Discussion of coverage:
If you were a farmer, would the spring season be more important than fall? For your crops to grow strong, will the sunshine or the rain make them grow faster? Does it matter if some crops are ready to be harvested in one month and other crops are ready in six months?
Skill Builders, four categories of interactive tools and media for use by property managers, are now available from the Institute of Real Estate Management (IREM®). Free to IREM® Members and non-members alike, with one non-member exception, Skill Builders include:
Interactive learning modules that provide succinct tutorials on topics such as loan analysis and calculation, net present value and internal rate of return, and the time value of money.
More people who rent their homes are feeling the financial squeeze following the recession, with younger renters and people in the West feeling the most “cost burdened,” according to new research from the Carsey Institute at the University of New Hampshire.
The research was conducted by Jessica Bean, vulnerable families research associate at the Carsey Institute, and is presented in the brief “Renters More Often Burdened by Housing Costs After Recession.” Renters are considered “cost burdened” if they spend more than 30 percent of their income on rent and utility costs.
The location of an apartment building remains the most important feature for renters when choosing where they want to live, according to industry experts during a recent webinar hosted by the National Association of Home Builders (NAHB). The experts also discussed key market trends emerging in interior, exterior and outdoor living and how generational differences affect apartment design.
1. What’s your story?
I began leasing apartments when I was 17, and have held leasing, marketing, management, and business development positions up to and including Vice President of Property Management.
2. What is your background and how did you get into the property management
U.S. multifamily permits up 48.5 percent over April 2011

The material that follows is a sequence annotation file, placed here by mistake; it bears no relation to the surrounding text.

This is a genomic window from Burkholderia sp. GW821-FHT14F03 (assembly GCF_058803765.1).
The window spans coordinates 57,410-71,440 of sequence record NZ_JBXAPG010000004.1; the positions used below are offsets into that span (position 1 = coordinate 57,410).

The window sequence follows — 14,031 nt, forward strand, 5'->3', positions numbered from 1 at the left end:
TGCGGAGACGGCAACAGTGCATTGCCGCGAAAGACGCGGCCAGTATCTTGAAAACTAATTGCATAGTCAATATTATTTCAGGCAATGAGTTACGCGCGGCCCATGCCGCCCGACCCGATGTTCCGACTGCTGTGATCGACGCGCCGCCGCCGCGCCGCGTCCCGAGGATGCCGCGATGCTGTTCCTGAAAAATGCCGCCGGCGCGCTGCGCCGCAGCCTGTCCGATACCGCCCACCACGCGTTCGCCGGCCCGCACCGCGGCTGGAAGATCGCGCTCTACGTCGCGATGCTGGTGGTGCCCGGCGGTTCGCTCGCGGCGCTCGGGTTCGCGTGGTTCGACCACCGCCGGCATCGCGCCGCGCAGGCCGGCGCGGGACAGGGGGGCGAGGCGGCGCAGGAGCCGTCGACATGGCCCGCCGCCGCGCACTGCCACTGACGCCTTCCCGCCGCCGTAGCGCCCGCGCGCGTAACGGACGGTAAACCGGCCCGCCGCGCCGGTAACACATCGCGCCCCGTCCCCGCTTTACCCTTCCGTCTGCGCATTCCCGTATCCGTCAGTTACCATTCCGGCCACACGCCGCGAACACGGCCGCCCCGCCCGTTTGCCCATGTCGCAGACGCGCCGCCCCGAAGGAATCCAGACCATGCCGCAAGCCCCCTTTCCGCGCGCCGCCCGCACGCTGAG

More than twenty years ago the Equal Employment Opportunity Commission (EEOC) issued its original guidance concerning the use of arrest and conviction records in making employment decisions. Last month the EEOC re-issued and updated that guidance, reminding employers that the use of an individual’s criminal history in making employment decisions may, in some instances, violate the prohibition against employment discrimination under the 1964 Civil Rights Act. See http://www.eeoc.gov/laws/guidance/arrest_conviction.cfm.
While preparing tax returns for my clients this past tax season, our firm ran into an unusual problem that we have not encountered before; fraudulent tax returns being filed under a client’s social security number. The discovery came about when we attempted to e-file our client’s tax return and we received multiple rejections. The e-file reject indicated that a tax return had already been filed under that social security number.
In an age where the property management industry values and embraces the concept of “customer care” so strongly, isn’t it time we put the same focus on “employee care”? When you think about it, how can we deliver quality customer service and maximize resident retention…if the people who our residents come in contact with on a regular basis are not satisfied, focused, motivated, well trained, properly supported and happy?
In 1994, three Utah municipalities outlawed the practices of Apartments and landlords charging an applicant a fee to cover the cost of conducting a comprehensive background check. In 2006, the Utah Apartment Association led an effort to overturn these laws. These laws led to higher crime because landlords were less likely to conduct background checks. Even local police chiefs realized this policy was hurting cities.